The GOP House Majority Might Be Saved In The Unlikeliest Of Places

While Democrats have scored notable successes in majority white states like Oklahoma, Missouri and NY State, in majority-white districts with many college graduates, there is one notable set of places where they have surprisingly struggled to make gains-Hispanic-majority districts.  In these places, unlike the suburbs often talked about as deciding the majority, the actual battle for the House could be decided.  If so, Democrats might be in trouble.

Democrats are sure they will benefit from the immigration debate roiling the country.  But, if they do, it will be because of suburban women as much as angry Hispanics turning out at the polls.  If anything, the early returns are a sobering reminder GOP candidates are being able to hold onto their individual brands even as their party becomes more nationalistic and nativist.

There may be no better example of this dynamic at play then in the state of Texas.  Representative Will Hurd, a Republican narrowly elected in 2014, represents a district that is 70 percent Hispanic and a seat Clinton carried by four points.  Hurd, has been a frequent critic of Trump, criticizing Trump’s stance on a border wall and his handling of the family border issue.  But, as Democrats remind voters, his party affiliation helps keep Trump in power.

Early on, only Congressional Republicans thought he could win.  But, he actually has a shot to hold the seat due to his unique stances.  Democrats have a star recruit in Gina Ortiz Jones, but to date there is no indication she has the upper hand in the contest.  This contrasts with other battlegrounds in TX in affluent, white districts such as John Culberson’s Houston based seat and Pete Session’s Dallas based seat where the voters being fought over are conservative leaning fiscally but socially moving left.  It is debatable where either of these seats are more competitive than Hurd’s, but Hurd holding his own in the current environment is impressive.

Another sign, sticking with Texas, is the recently concluded special election for former Rep. Blake Farenthold’s South Texas district.  The reliably red district is actually majority-Hispanic, yet GOP candidates on the ballot tallied 60 percent of the vote, barely less than Trump’s 61 percent.  The winner was a GOP white male who avoided a run-off, even as the border crisis raged only miles way.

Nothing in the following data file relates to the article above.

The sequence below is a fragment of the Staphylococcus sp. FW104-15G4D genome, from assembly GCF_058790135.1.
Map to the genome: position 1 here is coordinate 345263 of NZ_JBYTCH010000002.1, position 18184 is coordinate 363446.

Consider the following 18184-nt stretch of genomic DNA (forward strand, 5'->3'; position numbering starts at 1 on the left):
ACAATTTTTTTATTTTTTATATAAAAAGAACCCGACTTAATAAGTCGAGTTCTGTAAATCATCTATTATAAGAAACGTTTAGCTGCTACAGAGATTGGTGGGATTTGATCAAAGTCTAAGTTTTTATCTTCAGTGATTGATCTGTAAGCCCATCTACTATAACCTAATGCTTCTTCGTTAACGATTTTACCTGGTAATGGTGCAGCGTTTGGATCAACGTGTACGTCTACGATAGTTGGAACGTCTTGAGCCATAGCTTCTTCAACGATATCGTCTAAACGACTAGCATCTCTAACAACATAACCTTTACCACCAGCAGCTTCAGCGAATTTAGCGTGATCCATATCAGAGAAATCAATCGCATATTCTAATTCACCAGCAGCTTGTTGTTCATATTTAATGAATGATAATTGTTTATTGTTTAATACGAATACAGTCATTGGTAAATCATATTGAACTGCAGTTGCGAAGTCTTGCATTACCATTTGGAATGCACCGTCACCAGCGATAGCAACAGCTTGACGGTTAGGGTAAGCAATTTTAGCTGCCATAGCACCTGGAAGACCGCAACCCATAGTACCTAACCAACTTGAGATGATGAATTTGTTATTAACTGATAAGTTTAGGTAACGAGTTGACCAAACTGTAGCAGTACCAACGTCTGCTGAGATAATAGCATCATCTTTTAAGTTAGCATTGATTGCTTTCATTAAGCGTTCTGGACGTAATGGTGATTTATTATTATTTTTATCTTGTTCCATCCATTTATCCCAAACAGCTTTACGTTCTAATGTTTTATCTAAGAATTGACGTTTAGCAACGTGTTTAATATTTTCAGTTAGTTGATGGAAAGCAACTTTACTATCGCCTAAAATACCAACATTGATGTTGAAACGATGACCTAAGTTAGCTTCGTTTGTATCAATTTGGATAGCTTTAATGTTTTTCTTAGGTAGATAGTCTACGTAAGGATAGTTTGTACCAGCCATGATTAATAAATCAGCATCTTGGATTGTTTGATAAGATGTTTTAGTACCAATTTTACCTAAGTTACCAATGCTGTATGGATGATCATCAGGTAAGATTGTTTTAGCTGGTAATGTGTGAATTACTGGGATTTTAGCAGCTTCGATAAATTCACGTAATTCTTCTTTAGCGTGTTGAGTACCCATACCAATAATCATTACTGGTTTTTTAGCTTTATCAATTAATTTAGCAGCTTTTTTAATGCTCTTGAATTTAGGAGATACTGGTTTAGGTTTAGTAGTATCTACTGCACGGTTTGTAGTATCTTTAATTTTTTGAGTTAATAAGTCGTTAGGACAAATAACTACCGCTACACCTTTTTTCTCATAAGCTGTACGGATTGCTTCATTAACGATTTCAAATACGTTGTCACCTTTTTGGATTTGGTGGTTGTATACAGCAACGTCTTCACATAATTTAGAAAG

Similarly, these results mirror the results of the Texas primaries in March, where competitive Democratic primaries saw increased turnout from 2014 but much, much less than GOP turnout.  The Democrats hope to defeat Ted Cruz and their “rockstar” fundraiser, Beto O”Rourke, actually underperformed in many border towns with large Hispanic populations.  For example, he carried 87 percent of the vote in Travis County (Austin) but fell short of a majority in many counties near the border against a no-name challenger.

If it was only Texas, Democrats might be able to write Texas off due to its conservative roots.  But, the same dynamic is at play in Florida and California.  In California, Democrats have a legitimate shot at several GOP held seats including retiring Rep. Ed Royce’s.  But, the seat is surprisingly competitive.  Despite being plurality Hispanic and whites barely constituting a majority, a DCCC survey found GOP candidate Young Kim leading Democrat Gil Cisneros by two points.  If Hispanics were breaking down the door to vote it would be manifest in the survey results.